Evan Dawson

Connections Host

Evan Dawson joined WXXI in January 2014 after working at 13WHAM-TV, where he served as morning news anchor. He was hired as a reporter for 13WHAM-TV in 2003 before being promoted to anchor in 2007.

Evan is also the author of Summer in a Glass: The Coming Age of Winemaking in the Finger Lakes and is the managing editor/Finger Lakes editor for the New York Cork Report, a web site that offers independent news, reviews, and commentary about the New York wine industry.

He has written freelance articles on topics including politics, wine, travel, and Major League Baseball.

Ways To Connect

Two Rochester residents recently returned after sixteen days of study in South Africa. Both are employed as interns at the M.K. Gandhi Institute for Nonviolence and, among other responsibilities, share social justice principles and practices with middle school students at Northwest Middle school on the Frederick Douglas campus as part of the team of educators that the Gandhi Institute sends every day.

During the trip the youth toured the country, visiting sites and museums related to nonviolence and the history of overcoming apartheid, as well as community empowerment projects. A special highlight of the visit was meeting Archbishop Desmond Tutu and his daughter Mpho. We'll talk to Yahoda Miller and Malik Thompson about how they'd like to translate lessons of nonviolence from South Africa to Rochester. They'll be joined by the director of the Ghandi Institute, Kit Miller. 

The New York State legislature decided to do nothing to change the SAFE Act in this recent legislative session. Gun rights advocates feel betrayed. Meanwhile, new numbers seem to show that very few New Yorkers are registering their firearms in accordance with the new law. Can the SAFE Act work if most gun owners ignore it? We debate these questions with:

Attempts to solve problems around the world are happening right here in Rochester. Examples include a new app that could help in how we respond to epidemics, the ability to better map disasters, and understanding the value of information and how to use it. We're going to talk about these things and more with our panel:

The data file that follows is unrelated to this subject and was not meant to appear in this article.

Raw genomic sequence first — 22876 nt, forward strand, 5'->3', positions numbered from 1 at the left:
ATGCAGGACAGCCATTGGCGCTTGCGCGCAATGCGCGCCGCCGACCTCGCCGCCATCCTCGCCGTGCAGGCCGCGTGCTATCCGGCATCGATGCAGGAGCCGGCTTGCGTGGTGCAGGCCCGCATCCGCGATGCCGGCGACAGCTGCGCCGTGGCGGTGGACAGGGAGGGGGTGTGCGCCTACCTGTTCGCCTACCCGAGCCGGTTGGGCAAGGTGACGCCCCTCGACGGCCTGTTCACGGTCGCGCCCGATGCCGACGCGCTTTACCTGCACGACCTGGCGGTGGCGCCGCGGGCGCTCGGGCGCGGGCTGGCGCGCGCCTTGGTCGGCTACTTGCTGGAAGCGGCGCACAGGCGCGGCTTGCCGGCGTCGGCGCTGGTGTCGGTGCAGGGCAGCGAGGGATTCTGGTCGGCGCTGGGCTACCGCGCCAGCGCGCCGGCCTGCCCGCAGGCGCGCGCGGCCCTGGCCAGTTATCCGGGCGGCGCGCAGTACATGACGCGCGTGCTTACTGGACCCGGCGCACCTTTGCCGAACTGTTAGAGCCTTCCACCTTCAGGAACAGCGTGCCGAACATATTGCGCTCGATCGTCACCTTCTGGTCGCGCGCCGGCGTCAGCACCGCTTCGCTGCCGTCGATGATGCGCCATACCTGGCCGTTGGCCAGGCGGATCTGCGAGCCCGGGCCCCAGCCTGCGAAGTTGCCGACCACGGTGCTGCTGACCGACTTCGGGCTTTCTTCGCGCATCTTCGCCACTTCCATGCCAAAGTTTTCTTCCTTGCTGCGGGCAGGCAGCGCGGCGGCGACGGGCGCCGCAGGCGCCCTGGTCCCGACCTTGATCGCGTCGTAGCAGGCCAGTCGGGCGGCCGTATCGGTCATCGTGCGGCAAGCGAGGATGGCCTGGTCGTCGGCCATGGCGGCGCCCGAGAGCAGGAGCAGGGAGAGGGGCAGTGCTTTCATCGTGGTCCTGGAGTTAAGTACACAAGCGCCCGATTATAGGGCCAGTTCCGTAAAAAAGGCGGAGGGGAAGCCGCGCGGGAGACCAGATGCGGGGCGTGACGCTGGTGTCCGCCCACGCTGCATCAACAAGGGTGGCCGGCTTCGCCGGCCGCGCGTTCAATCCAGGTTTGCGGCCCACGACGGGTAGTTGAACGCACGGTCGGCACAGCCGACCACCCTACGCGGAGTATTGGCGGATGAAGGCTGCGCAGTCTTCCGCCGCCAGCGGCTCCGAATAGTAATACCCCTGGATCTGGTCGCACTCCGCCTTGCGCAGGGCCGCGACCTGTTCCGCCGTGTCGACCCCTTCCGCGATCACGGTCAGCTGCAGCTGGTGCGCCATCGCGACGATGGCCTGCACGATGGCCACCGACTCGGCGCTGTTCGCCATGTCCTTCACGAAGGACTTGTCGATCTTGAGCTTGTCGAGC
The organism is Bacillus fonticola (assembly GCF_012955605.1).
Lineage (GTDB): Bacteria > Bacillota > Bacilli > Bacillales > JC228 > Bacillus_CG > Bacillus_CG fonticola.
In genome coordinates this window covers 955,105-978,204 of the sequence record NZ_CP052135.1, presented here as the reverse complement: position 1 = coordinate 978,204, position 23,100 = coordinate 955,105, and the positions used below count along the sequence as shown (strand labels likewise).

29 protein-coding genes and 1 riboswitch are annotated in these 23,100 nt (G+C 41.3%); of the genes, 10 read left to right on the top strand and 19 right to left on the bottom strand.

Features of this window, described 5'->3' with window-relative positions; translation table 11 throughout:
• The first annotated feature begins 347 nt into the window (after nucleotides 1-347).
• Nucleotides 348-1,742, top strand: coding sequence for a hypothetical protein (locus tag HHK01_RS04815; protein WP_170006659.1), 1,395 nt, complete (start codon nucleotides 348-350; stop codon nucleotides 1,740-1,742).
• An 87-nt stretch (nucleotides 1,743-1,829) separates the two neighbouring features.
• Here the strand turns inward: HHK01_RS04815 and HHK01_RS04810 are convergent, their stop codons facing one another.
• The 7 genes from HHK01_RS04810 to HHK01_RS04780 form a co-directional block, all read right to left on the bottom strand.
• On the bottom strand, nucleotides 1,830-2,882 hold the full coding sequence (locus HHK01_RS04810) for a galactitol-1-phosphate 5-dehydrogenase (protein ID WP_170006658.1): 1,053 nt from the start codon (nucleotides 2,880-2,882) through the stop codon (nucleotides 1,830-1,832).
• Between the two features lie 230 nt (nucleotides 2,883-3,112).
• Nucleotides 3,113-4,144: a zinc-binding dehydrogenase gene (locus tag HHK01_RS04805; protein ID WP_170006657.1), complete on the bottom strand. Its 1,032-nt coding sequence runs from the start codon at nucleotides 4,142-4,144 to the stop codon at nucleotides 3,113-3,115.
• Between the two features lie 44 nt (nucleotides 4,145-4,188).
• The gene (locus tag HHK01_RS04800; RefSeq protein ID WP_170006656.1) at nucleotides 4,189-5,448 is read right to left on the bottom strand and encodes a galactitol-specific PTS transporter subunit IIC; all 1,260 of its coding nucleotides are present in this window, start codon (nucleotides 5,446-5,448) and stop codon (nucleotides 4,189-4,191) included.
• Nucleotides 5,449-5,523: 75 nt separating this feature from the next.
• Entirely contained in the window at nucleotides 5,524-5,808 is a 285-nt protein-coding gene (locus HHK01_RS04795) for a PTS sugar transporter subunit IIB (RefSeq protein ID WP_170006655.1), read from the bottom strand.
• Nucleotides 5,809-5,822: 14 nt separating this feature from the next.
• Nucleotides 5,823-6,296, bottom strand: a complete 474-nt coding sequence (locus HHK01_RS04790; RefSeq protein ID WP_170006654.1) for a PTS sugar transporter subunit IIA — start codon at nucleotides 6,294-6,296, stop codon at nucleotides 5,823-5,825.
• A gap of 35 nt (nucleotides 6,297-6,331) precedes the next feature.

• Ammina Kothari, RIT School of Communication.
  • Brian Tomaszewski, assistant professor at RIT
  • Solomon Abiola, research associate at the University of Rochester Medical Center

The Supreme Court ruled Friday morning that same-sex marriages are legal in all 50 states. We gathered reaction from those on both sides of the ruling for this hour of 'Connections'.

SentrySafe is closing its local plant within a year, moving 350 jobs from the Rochester area to Wisconsin and Mexico. Business leaders and the former owner says this comes as a shock. How did it happen? What did the former owners think when the company was sold to The Master Lock Company? What opportunities are there for the workers who will lose their jobs -- many of them after at least two decades? We dive in with our guests:

  • Jim Brush, Former CEO of SentrySafe, who sold the company last year to The Master Lock Company
  • George Conboy, chairman, Brighton Securities

The City of Rochester is launching their summer series of Clergy on Patrol events on June 29th. The first event will have a focus on youth, with the goal of shaping a positive image of law enforcement early in life. Our guests in studio will give us insight on the program:

  • Tracey Miller, City of Rochester
  • David "D-Will" Williams, co-founder of M.O.G. ("Man of God")
  • Commander Joseph Morabito, Rochester Police Department
  • Ray Mayoliz, Pathways to Peace

Now that the Supreme Court ruled that subsidies for the Affordable Care Act (or "Obamacare") are legal, what does this mean for us in New York State? WXXI News reporter Michelle Faust joined Evan Dawson at the start of 'Connections' today to discuss this and also debate why the court ruled the way it did, and if there could ever be a legislative challenge to Obamacare.

We go looking for the fountain of youth based on the latest research on aging. As the Rochester Museum and Science Center says, everybody wants to live a long and healthy life. Understanding the molecular mechanisms of longevity is of utmost importance because if we learn how to slow down aging, we will be able to delay the onset of of multiple age-related diseases. Cancer, heart disease, and Alzheimer's disease are all the symptoms of aging; by delaying aging it will be possible to prevent or delay all of them by treating the cause rather than a symptom.

Our guest is Vera Gorbunova a University of Rochester biology professor, and she'll be speaking at the Rochester Museum and Science Center Wednesday night as part of their 'Science on the Edge' lecture series. 

We keep hearing about the benefits of using solar energy; so why don't we see more solar panels on homes? That could soon change, thanks to a new campaign aiming to "Solarize the Flower City." We'll discuss the ways that costs have come down, possible benefits, and what the average home needs in order to get solarized. Our guests:

Nancy Johns-Price, City of Rochester
Lane Young, O'Connell Electric
Susan Spencer, ROCSPOT
Dan Courtney, owner of home with solar

We'll talk to two towering figures in music. NPR says that pianist, composer and author Kenny Werner is known for his 1996 book Effortless Mastery: Liberating the Master Musician Within, which has become a university textbook for improvising musicians and other artists. He'll talk about unleashing creativity in music.

Then we'll welcome the great Steve Gadd, perhaps the finest drummer of all time. He has a seemingly endless list of accomplishments in music, and we'll talk about his remarkable career.